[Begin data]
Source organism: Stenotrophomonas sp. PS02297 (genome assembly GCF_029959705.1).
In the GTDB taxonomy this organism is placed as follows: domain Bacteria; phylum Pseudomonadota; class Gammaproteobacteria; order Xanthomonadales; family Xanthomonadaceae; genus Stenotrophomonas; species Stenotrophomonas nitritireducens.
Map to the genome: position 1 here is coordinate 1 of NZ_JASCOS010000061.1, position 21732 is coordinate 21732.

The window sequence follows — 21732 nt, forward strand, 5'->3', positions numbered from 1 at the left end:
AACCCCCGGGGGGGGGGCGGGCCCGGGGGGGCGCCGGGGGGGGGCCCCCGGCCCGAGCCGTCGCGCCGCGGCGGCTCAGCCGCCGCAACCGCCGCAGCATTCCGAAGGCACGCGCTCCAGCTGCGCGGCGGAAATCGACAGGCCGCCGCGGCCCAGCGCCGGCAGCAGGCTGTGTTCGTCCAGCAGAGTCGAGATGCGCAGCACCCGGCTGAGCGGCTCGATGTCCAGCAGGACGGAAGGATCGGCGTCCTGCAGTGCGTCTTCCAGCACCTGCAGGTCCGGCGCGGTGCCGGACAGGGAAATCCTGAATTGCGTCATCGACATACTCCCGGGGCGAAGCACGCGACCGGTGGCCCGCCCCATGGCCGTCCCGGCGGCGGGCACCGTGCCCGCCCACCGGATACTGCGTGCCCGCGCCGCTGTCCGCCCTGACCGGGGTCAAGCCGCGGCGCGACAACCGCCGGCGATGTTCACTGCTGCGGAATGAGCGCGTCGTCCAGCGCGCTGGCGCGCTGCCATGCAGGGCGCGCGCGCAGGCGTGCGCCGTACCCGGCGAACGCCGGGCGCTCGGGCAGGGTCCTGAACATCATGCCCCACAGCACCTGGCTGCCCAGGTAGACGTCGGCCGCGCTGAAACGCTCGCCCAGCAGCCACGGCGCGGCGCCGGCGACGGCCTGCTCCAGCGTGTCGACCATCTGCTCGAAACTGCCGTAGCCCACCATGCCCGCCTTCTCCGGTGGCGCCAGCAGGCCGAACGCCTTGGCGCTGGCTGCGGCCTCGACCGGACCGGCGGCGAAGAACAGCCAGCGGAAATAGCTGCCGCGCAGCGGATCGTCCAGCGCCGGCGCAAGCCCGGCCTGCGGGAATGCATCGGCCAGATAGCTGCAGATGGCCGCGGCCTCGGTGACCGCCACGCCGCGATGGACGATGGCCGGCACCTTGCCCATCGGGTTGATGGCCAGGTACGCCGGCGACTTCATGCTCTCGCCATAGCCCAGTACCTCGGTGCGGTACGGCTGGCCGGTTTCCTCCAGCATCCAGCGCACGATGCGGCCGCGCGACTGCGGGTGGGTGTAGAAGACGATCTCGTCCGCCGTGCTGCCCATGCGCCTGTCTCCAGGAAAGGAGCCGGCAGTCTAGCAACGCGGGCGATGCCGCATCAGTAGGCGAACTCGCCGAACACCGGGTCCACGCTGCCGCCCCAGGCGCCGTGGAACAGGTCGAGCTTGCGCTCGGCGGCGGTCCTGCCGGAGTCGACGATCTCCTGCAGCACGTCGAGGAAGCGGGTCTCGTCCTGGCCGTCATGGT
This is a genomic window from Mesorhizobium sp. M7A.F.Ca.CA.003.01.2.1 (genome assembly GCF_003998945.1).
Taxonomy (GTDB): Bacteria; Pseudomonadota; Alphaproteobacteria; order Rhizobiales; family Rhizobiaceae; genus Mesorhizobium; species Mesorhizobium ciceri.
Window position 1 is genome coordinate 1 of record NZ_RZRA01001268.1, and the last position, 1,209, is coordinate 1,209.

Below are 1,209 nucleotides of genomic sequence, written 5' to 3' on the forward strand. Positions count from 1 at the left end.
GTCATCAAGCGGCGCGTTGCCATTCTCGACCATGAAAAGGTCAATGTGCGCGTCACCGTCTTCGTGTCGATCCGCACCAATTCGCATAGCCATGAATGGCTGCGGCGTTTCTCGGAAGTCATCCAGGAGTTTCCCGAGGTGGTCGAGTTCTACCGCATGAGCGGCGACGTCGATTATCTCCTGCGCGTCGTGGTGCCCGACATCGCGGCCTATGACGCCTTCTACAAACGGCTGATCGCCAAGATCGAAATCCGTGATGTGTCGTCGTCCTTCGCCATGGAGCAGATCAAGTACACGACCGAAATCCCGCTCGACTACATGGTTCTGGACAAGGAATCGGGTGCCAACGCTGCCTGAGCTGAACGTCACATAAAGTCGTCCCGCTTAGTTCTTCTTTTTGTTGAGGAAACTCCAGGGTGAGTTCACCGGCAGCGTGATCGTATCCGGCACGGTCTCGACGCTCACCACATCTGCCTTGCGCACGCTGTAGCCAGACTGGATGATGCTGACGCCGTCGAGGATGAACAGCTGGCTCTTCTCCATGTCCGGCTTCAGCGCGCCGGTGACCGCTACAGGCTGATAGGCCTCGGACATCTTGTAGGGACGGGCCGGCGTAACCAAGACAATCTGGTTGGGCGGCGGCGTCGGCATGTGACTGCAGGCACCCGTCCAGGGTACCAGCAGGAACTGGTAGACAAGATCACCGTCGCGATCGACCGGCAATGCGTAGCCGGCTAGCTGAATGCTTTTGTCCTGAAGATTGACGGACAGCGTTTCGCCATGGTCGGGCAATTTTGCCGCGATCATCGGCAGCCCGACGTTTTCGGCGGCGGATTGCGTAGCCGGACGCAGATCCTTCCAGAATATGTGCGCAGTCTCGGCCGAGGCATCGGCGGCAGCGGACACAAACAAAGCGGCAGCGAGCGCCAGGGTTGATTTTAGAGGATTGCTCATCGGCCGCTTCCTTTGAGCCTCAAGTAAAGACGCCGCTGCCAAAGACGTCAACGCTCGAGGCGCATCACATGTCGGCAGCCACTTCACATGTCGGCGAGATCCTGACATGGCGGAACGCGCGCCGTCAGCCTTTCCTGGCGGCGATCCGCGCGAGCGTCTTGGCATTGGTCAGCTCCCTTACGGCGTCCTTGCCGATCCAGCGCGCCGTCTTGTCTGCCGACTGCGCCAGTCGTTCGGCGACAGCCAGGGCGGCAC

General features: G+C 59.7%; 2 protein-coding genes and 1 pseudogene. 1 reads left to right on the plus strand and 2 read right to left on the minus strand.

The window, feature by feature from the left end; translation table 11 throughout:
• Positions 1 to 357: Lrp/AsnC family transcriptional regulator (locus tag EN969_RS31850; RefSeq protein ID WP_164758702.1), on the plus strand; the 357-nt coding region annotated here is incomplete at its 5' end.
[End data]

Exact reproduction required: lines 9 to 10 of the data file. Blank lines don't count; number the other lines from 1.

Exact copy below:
Below are 1,209 nucleotides of genomic sequence, written 5' to 3' on the forward strand. Positions count from 1 at the left end.
GTCATCAAGCGGCGCGTTGCCATTCTCGACCATGAAAAGGTCAATGTGCGCGTCACCGTCTTCGTGTCGATCCGCACCAATTCGCATAGCCATGAATGGCTGCGGCGTTTCTCGGAAGTCATCCAGGAGTTTCCCGAGGTGGTCGAGTTCTACCGCATGAGCGGCGACGTCGATTATCTCCTGCGCGTCGTGGTGCCCGACATCGCGGCCTATGACGCCTTCTACAAACGGCTGATCGCCAAGATCGAAATCCGTGATGTGTCGTCGTCCTTCGCCATGGAGCAGATCAAGTACACGACCGAAATCCCGCTCGACTACATGGTTCTGGACAAGGAATCGGGTGCCAACGCTGCCTGAGCTGAACGTCACATAAAGTCGTCCCGCTTAGTTCTTCTTTTTGTTGAGGAAACTCCAGGGTGAGTTCACCGGCAGCGTGATCGTATCCGGCACGGTCTCGACGCTCACCACATCTGCCTTGCGCACGCTGTAGCCAGACTGGATGATGCTGACGCCGTCGAGGATGAACAGCTGGCTCTTCTCCATGTCCGGCTTCAGCGCGCCGGTGACCGCTACAGGCTGATAGGCCTCGGACATCTTGTAGGGACGGGCCGGCGTAACCAAGACAATCTGGTTGGGCGGCGGCGTCGGCATGTGACTGCAGGCACCCGTCCAGGGTACCAGCAGGAACTGGTAGACAAGATCACCGTCGCGATCGACCGGCAATGCGTAGCCGGCTAGCTGAATGCTTTTGTCCTGAAGATTGACGGACAGCGTTTCGCCATGGTCGGGCAATTTTGCCGCGATCATCGGCAGCCCGACGTTTTCGGCGGCGGATTGCGTAGCCGGACGCAGATCCTTCCAGAATATGTGCGCAGTCTCGGCCGAGGCATCGGCGGCAGCGGACACAAACAAAGCGGCAGCGAGCGCCAGGGTTGATTTTAGAGGATTGCTCATCGGCCGCTTCCTTTGAGCCTCAAGTAAAGACGCCGCTGCCAAAGACGTCAACGCTCGAGGCGCATCACATGTCGGCAGCCACTTCACATGTCGGCGAGATCCTGACATGGCGGAACGCGCGCCGTCAGCCTTTCCTGGCGGCGATCCGCGCGAGCGTCTTGGCATTGGTCAGCTCCCTTACGGCGTCCTTGCCGATCCAGCGCGCCGTCTTGTCTGCCGACTGCGCCAGTCGTTCGGCGACAGCCAGGGCGGCAC